Although policy platforms increasingly shift their attention to nature-based solutions, few frameworks exist for acknowledging and assessing the value of co-benefits of such solutions and for guiding cross-sectoral project and policy design and implementation. In this paper, we developed a holistic framework for assessing co-benefits (and costs) of nature-based solutions and developed and proposed a seven-stage process for situating co-benefit assessment within policy and project implementation.
To address challenges associated with climate resilience, health and well-being in urban areas, current policy platforms are shifting their focus from ecosystem-based to nature-based solutions. Nature-based solutions are broadly defined as solutions to societal challenges that are inspired and supported by nature. Nature-based solutions result in the provision of co-benefits, such as the improvement of place attractiveness, of health and quality of life, and creation of green jobs.
However, few frameworks exist for acknowledging and assessing the value of such co-benefits of nature-based solutions and to guide cross-sectoral project and policy design and implementation. In this paper, we firstly developed a holistic framework for assessing co-benefits (and costs) of nature-based solutions across elements of socio-cultural and socio-economic systems, biodiversity, ecosystems and climate. The framework was guided by a review of over 1700 documents from science and practice within and across 10 societal challenges relevant to cities globally.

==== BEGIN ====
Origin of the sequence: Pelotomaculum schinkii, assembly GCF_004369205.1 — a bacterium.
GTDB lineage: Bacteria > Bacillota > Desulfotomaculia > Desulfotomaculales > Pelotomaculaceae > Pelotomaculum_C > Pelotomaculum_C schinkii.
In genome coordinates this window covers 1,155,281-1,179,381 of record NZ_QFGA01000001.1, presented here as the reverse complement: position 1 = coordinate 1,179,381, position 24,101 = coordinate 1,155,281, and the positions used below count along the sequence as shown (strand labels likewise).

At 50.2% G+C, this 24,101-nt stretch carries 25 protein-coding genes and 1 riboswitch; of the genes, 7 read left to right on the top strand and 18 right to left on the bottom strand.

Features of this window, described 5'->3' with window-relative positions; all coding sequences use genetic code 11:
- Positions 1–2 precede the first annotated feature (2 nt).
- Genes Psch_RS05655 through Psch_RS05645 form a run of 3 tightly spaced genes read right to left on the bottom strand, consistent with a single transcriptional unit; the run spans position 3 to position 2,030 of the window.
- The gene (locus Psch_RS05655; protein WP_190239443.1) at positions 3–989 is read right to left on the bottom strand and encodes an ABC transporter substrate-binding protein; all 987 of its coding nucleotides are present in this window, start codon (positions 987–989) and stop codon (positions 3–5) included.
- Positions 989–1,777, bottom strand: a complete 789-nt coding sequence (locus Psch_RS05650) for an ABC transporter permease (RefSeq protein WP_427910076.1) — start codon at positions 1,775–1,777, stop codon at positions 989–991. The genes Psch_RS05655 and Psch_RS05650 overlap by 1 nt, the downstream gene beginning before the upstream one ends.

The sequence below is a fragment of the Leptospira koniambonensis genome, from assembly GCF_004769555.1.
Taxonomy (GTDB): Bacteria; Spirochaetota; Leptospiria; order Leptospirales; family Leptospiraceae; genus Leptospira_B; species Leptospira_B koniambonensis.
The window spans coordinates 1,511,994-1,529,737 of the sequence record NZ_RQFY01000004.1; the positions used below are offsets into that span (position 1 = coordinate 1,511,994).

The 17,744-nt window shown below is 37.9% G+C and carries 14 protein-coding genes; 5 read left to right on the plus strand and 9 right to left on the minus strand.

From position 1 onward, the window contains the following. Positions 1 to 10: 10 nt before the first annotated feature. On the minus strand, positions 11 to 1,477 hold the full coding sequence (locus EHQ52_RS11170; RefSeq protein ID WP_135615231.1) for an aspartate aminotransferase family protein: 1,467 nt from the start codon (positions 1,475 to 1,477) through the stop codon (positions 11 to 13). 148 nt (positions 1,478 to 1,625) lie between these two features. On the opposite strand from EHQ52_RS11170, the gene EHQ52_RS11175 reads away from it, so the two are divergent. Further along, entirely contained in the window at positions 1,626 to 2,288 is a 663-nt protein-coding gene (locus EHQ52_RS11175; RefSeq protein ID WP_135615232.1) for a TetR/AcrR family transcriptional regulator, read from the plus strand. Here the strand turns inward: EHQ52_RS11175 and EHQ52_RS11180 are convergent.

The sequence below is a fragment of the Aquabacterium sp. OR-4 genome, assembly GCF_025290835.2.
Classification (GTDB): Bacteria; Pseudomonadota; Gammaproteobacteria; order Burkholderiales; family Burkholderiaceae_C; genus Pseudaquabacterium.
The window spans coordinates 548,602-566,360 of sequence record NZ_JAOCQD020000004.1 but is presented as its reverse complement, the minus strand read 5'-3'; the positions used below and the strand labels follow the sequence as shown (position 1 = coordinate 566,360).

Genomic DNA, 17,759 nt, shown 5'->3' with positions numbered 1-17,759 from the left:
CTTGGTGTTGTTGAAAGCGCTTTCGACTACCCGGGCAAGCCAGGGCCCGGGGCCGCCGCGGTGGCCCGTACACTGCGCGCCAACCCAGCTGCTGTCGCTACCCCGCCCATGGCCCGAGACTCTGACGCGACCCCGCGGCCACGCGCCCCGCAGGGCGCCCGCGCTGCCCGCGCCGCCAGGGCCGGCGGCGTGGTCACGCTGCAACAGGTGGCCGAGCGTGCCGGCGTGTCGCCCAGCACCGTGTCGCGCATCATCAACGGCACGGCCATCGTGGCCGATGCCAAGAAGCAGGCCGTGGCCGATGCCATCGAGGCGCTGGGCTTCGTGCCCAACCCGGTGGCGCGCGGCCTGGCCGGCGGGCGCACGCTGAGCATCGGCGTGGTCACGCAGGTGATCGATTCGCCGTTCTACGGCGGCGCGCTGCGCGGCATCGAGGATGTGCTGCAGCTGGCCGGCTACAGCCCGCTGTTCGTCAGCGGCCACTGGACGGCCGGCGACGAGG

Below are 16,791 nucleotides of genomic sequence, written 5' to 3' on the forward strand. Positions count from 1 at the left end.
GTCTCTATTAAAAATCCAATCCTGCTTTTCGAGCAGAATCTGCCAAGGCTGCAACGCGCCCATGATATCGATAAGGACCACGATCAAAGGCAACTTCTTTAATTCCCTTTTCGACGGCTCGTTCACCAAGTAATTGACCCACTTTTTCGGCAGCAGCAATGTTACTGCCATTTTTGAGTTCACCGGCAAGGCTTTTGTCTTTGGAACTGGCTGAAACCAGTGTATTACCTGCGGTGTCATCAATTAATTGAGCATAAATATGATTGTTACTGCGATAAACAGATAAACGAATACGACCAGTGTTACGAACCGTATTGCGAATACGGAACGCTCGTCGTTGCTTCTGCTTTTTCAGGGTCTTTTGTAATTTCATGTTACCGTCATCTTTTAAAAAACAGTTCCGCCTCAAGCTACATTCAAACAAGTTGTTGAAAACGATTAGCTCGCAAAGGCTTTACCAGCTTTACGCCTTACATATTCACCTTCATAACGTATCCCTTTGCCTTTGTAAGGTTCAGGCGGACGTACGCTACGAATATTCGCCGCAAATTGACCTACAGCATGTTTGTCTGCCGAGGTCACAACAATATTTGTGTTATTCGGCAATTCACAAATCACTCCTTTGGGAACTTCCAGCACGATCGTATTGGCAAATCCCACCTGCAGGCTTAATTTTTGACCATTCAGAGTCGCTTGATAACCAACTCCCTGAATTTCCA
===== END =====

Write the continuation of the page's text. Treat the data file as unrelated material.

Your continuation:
We found that nature-based solutions can have environmental, social and economic co-benefits and/or costs both within and across these 10 societal challenges. On that base, we develop and propose a seven-stage process for situating co-benefit assessment within policy and project implementation. The seven stages include: 1) identify problem or opportunity; 2) select and assess NBS and related actions; 3) design NBS implementation processes; 4) implement NBS; 5) frequently engage stakeholders and communicate co-benefits; 6) transfer and upscale NBS; and 7) monitor and evaluate co-benefits across all stages. We conclude that the developed framework together with the seven-stage co-benefit assessment process represent a valuable tool for guiding thinking and identifying the multiple values of NBS implementation.
Raymond, C.M., Frantzeskaki, N., Kabisch, N., Berry, P., Breil, M., Nita, M.R., Geneletti, D., and Calfapietra, C., (2017), A framework for assessing and implementing the co-benefits of nature-based solutions in urban areas, Environmental Science and Policy, 77, 15-24, https://doi.org/10.1016/j.envsci.2017.07.008
Read the complete article here.
August 7, 2017